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Building a business
Practice communicating effectively


“Communication is the real work of leadership.”


This quote by Harvard Business School Dean Nitin Nohria reminds us of one of the most difficult challenges facing anyone in a leadership position. Whether a center director, a teacher, a committee chair, or an officer in an organization, we influence the atmosphere and accomplishments of our groups by what and how we communicate.


Listen actively
Perhaps the most powerful communication tool is listening. “We have two ears and one mouth so that we can listen twice as much as we speak,” said the Greek philosopher Epictetus.

Listening requires devoting one’s entire attention to the employee, parent, or child who is speaking. That means direct eye contact, observing nonverbal communication (posture, facial expression, gestures, tears) as well as words. It means not thinking how you will answer while the person is talking, and not interrupting or criticizing.


Know your audience
All effective communication begins with knowing who you are trying to communicate with and planning appropriately. Some questions to consider:
Who is the audience: staff members, parents, a vendor, a licensing inspector, children, community leaders? Is it one person or a group?
What does the audience know about my topic or concern?
How receptive will they be toward my message?
Will they understand my language, or will I need a translator?
Will they understand my vocabulary?
Which form of communication will I use: informal
conversation, prepared speech, PowerPoint presentation, discussion in a meeting, written newsletter, telephone call, e-mail or text message?

Failure to consider these questions can lead to difficulties—misinformation, confusion, conflict. The difficulty has been expressed in this quip, “I know you believe you understand what you think I said, but I am not sure your realize that what you heard is not what I meant.”

Tailoring your communication to your audience can prevent what playwright George Bernard Shaw has called “the single biggest problem in communication,” which is “the illusion that it has taken place.”


Be assertive
Much has been written about the differences in the communication styles of men and women. Unfortunately, women are often stereotyped as talking too much, being too loud and pushy, or being weak and passive. While everyone has communication flaws, the goal for both women and men is an assertive style.

An assertive style contains characteristics like these:
believes that everyone has rights and we are all valuable,
listens actively and checks others’ feelings,
states limits and realistic expectations,
observes behavior rather than judges it,
operates from choice, saying “I choose to…” or asking “What are our options?”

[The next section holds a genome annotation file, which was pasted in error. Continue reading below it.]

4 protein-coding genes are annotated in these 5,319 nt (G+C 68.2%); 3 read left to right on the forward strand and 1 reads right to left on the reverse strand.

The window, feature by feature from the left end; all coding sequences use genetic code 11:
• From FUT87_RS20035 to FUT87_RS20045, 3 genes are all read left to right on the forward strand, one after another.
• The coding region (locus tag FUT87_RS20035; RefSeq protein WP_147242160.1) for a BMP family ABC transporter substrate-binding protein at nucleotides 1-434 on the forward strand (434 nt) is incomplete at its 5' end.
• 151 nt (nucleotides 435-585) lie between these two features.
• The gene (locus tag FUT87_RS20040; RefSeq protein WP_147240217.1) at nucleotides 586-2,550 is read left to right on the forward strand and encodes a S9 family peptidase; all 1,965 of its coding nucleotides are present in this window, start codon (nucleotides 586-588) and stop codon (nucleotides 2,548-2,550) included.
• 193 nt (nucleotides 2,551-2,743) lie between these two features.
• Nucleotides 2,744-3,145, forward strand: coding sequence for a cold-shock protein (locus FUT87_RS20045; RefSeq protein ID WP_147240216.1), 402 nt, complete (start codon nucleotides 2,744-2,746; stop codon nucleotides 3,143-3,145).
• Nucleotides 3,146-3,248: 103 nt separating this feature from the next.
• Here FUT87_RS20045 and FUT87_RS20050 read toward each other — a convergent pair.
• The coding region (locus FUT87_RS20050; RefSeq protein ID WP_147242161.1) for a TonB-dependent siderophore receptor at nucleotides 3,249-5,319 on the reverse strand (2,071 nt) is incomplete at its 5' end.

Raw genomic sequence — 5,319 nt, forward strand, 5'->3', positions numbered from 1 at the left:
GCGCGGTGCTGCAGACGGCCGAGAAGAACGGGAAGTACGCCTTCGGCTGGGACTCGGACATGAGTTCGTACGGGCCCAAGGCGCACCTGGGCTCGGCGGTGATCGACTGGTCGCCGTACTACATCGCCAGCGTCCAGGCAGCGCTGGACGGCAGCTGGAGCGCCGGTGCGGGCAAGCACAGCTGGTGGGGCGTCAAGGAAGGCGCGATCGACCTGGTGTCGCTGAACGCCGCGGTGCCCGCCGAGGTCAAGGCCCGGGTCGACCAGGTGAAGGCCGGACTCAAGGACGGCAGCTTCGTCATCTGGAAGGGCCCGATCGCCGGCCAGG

confronts problems as they occur, and
negotiates solutions and compromises.

Assertive does not mean aggressive, nor does it mean being a doormat. For more information on communication styles, see, which was prepared for the Small Business Administration and republished by the U.S. Air Force.

In coaching women, in particular, media consultants often advise the following:
Avoid diminishing ideas by using “just” and other qualifiers. For example: “I was just thinking…” and “This is a little thing, but….” Refrain from using such phrases as “sort of” and “kind of.”
Don’t offer gratuitous apologies. Avoid saying such things as “I’m sorry to take up your time….”
Make a statement sound like a statement. Too often women raise voice pitch at the end of a sentence, making it sound like a question.
Drop tag questions. Avoid ending sentences with phrases, such as “isn’t it?” and “you know?”
Punctuate and pause. Break up long passages such as “We have hired an auditing firm so we can apply for a grant, which requires a recent audit report, and we expect an auditor to come next Wednesday.” Take out words like “and” and “so” to sound more calm and confident.


Encourage feedback
Effective communication is two-way. Unfortunately, we’re all familiar with situations in which Mary talks endlessly about herself without giving you a chance to speak, or we hear nothing back from Mildred after we ask her to check the amount of glue left in the supply closet.

In the first example, it may be helpful to think about Mary’s experiences and needs. Does she have no one else willing to listen to her? Does she need to dominate the conversation out of a feeling of inferiority? Either way, the wise course may be to interrupt her gently with a touch on the arm or polite word. “Excuse me, but I have a ton of work. Could we continue this conversation at another time?” Or, “Wait a second, what would you like me to do about this?”